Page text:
Peter Freedman – The Martial Arts Coach – Martial Arts & Self Defense Sensei.
Could you tell us about yourself and what did you studied today?
I started off in western style boxing very early from my father. He was a pro fighter in the boxing ring or sport boxing. Outside the ring he was a bare knuckle fist fighter with not too many rules. As I got into street fights he switched my training over from sports style boxing to bare knuckle fighting. I am writing a book about this.
Later I got into Goju Ryu Karate under Ron Martian Sensei in the early 1970s. From there I got into Ketsugo Jujutsu and competed in Judo for the Academy of Ketsugo. Robert L Dickey Shihan was my teacher in Ketsugo. Later I switched over to Fu Jow Pai (Tiger Claw System) under Sifu Wah Don.
After that I got into Tae Kwon Do under Dom Pel Kim who was in the Korean ROK army. He taught a combat version of Tae Kwon Do. Over time I then switched over to another Tae Kwon Do teacher Jae Hun Kim. So I competed in some TKD tournaments for him.
I met two more Ketsugo Jujutsu Sensei later in the 80s, Jim Jones Sensei and Jim Wade Sensei. Both were brown belts when I attended the Academy of Ketsugo in the 70s. From there I studied Aikido under Kanai Sensei in Cambridge Mass. Later my Ketsugo Jujutsu sensei introduced me to Grand master George Brewster of Brewster Arnis. Arnis is a Filipino martial art. It incorporates the use of all kinds of weapons. Somewhere in between I studied Tai Chi Chuan Yang style under Joshua Grant. I traded off different street fighting concepts with different street fighters I met throughout my life.
What schools do you lead today?
Today I teach privately at my home in New Hampshire. I moved up to NH twenty three years ago. I downsized to teach more privately so I could control what I teach and to whom I teach it to. I don’t have a public dojo (Martial art school).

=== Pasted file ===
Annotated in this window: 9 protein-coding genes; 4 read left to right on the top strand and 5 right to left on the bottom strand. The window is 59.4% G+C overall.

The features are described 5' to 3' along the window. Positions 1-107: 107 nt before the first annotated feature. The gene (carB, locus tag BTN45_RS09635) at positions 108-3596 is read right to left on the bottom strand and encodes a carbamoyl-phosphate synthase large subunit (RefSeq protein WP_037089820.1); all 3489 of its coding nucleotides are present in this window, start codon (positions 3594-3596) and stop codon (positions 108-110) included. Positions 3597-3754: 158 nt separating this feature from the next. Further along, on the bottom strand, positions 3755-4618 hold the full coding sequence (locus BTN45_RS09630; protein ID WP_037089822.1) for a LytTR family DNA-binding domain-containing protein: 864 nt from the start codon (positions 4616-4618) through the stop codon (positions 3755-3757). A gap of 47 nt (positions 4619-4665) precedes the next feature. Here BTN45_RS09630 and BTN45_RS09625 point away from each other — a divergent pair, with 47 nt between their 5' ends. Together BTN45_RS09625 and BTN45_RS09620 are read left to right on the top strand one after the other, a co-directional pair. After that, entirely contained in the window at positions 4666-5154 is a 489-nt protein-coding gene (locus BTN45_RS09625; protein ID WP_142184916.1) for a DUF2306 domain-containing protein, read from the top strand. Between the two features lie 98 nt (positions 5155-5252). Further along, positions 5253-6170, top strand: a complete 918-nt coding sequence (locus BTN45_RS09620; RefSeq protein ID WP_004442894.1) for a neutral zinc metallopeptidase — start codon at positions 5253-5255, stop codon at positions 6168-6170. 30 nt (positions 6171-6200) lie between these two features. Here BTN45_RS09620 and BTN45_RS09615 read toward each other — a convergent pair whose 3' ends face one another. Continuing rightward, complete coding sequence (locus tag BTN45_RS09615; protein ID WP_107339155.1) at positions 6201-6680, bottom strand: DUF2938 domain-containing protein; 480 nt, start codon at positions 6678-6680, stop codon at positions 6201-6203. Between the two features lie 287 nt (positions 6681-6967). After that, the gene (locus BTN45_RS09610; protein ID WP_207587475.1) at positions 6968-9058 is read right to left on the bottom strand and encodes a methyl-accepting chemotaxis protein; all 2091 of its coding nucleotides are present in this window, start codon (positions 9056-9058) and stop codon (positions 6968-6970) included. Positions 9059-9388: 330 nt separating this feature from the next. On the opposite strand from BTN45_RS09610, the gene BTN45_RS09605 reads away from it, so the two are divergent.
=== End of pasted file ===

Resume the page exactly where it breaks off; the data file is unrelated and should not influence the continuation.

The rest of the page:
Which martial arts do you teach students?
I teach Ketsugo Jujutsu (Freedman’s Method) and Brewster Arnis. There are students who come here from around the world in all different martial arts and levels of rank. They come here to pick my brain. So I teach them martial science instead of a martial arts system or style unless they ask me to teach them Ketsugo Jujutsu or Brewster Arnis.
Ketsugo is a Japanese word that means – put together – combination – combine – mixture. By teaching the martial science everybody can apply this science to whatever system or style they are already studying. It helps add to what they already know and to better understand what they already have. This way, they don’t have to learn a new or different style.
What do you see are the main problems of masters in teaching their clients/students in our time?
So from what I have experienced and personally seen growing up and living through martial arts going from style to style and system to system is the belt program and other things like that. They seem to make the rank (belts) more important than the system of the martial art. They seem to sell out their art forms for money. Students become clients instead of being students.
Another bad thing I see is the lack of science and anatomy. It seems teaching techniques so they can get to the next belt is more important than sharing the art. Lack of history as well is not being taught. How can you learn martial arts without learning about its rich history, its culture etc. science, physics, anatomy are just not being taught.
Also, they all teach in a manner where their students are not allowed to be themselves or learn in their own ways. This is a quick way to kill a martial art. This is one of the main reasons a lot martial arts today have lost their effectiveness. Their students can’t defend themselves. It`s very sad.
You were taught to kill with a knife. How to use a knife for self-defense?